For good reason, it’s been called one of the bloodiest range wars in American history. Estimates of the dead run as high as 50 men, but the exact number of those ambushed, murdered, or who died with their “boots on” during the Pleasant Valley War is not known.
The impact, however, was far-reaching -- especially on the women who suffered from fear, isolation, displacement, depression and anxiety during this feud from 1887 to 1892.
Jayne Peace Pyle will discuss events that led to the bloodshed and how the “Women of the Pleasant Valley War” survived these personal tragedies at a Sharlot Hall Museum lecture on Saturday, March 18, beginning at 2 p.m.
A fifth-generation descendent of Gila County pioneer families, Pyle comes from a cattle-ranching family and grew up hearing stories of the people and places associated with the Pleasant Valley War.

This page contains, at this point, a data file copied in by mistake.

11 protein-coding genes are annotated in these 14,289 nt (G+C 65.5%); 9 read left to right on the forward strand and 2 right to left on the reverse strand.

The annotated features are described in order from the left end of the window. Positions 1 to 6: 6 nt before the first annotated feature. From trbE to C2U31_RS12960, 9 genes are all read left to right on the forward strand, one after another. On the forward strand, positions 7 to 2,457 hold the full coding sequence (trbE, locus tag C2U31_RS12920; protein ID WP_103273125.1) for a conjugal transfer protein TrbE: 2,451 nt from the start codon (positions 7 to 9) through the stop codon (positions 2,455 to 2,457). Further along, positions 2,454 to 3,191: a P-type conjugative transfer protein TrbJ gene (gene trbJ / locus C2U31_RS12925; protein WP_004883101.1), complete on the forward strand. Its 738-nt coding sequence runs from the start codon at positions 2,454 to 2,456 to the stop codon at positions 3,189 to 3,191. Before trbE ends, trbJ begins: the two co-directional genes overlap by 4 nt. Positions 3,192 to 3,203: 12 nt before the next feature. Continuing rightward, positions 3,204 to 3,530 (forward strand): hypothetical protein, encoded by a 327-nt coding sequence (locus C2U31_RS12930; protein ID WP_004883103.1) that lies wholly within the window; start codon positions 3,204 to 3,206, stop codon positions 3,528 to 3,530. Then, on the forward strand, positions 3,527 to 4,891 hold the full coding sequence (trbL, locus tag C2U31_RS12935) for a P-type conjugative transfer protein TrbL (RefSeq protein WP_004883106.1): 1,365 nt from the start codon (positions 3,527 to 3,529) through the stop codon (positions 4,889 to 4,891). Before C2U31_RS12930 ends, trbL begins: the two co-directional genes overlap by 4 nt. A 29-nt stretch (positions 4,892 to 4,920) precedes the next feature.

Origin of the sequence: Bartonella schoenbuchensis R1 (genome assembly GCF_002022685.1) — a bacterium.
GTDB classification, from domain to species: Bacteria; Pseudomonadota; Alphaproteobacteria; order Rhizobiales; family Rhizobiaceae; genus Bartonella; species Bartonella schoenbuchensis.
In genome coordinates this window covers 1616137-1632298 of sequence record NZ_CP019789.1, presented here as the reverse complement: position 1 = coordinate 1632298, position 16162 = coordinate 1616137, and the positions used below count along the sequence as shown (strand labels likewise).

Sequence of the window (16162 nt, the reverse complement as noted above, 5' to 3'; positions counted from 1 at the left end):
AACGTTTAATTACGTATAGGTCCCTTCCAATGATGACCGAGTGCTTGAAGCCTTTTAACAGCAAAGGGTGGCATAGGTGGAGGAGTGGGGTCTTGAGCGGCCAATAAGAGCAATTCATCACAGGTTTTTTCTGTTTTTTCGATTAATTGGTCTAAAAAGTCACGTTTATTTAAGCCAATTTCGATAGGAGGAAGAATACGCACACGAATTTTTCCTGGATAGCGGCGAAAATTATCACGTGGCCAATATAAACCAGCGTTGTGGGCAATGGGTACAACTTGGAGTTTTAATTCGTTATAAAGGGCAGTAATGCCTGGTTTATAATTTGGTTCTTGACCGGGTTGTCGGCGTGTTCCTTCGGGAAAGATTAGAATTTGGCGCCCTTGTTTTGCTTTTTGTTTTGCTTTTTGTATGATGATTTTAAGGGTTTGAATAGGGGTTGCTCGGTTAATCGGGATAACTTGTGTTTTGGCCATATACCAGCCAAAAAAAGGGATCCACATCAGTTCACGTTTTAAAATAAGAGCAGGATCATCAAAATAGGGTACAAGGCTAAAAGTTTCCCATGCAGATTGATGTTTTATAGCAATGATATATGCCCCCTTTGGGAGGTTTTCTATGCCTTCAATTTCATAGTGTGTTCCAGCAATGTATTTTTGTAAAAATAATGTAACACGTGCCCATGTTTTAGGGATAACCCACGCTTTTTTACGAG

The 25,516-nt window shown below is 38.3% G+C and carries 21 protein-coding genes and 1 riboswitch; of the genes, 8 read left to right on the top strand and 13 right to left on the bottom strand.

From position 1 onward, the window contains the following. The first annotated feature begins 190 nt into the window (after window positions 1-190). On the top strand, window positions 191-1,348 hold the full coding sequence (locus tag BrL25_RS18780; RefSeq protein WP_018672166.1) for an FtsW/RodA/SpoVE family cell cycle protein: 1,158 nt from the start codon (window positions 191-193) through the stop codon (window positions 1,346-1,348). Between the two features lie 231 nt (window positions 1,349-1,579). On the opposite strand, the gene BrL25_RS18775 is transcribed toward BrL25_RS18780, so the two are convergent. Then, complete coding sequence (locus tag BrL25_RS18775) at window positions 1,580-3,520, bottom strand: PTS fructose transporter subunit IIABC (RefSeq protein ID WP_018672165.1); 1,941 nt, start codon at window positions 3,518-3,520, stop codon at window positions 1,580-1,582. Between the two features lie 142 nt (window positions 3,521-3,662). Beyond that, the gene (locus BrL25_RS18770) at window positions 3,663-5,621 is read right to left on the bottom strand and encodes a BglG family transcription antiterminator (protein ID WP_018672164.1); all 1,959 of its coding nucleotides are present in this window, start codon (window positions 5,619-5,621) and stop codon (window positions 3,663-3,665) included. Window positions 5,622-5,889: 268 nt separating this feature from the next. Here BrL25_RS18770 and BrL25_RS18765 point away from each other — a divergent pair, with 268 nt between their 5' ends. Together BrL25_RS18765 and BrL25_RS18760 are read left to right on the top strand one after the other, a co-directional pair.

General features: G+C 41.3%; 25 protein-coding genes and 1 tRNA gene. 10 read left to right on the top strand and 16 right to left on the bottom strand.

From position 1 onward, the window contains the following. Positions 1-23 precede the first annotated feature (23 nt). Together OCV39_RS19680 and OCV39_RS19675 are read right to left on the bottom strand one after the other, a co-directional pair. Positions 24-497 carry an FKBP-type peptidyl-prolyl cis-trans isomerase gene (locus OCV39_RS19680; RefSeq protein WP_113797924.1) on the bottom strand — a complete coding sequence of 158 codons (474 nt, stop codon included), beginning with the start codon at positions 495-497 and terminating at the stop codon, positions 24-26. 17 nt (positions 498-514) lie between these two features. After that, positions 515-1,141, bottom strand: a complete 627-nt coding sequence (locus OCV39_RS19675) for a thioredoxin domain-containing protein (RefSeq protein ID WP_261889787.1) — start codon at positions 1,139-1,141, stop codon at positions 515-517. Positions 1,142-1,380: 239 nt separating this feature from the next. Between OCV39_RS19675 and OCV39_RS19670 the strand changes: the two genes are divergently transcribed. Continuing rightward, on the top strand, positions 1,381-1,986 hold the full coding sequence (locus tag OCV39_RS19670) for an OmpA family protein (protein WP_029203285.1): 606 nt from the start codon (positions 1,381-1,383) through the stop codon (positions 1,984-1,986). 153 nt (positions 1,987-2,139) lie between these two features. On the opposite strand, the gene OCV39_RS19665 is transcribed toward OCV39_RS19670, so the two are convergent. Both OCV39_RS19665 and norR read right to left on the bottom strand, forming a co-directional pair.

Almost every family on the Tonto Range and in Pleasant Valley was drawn into the conflict. At the center was a classic 19th century feud between two families who simply didn’t like each other very much: the Grahams and the Tewksburys.
The war started innocently enough – cattle rustling charges, a spontaneous gunfight, and the murder of a sheepherder.
With each such event coupled with each death, the feud escalated and became a war that would not end until only one man remained standing.
While historians differ on a specific cause, it’s clear that the resultant bloodshed was a product of mixed motives amid hatred, retaliation, self-preservation and greed.
Jayne Peace Pyle, author of Women of the Pleasant Valley War (2014), provides a woman’s perspective of the notorious conflict and its impact on those who suffered from the losses.
Admission to the lecture on Saturday, March 18, is free, and will begin promptly at 2 p.m. in the West Gallery of the Lawler Exhibit Center on the Museum grounds. Seating is limited, so please plan to arrive early.Sharlot Hall Museum is located at 415 West Gurley Street, two blocks west of the Courthouse Plaza in downtown Prescott. For more information, contact the Museum at 928-445-3122 x10.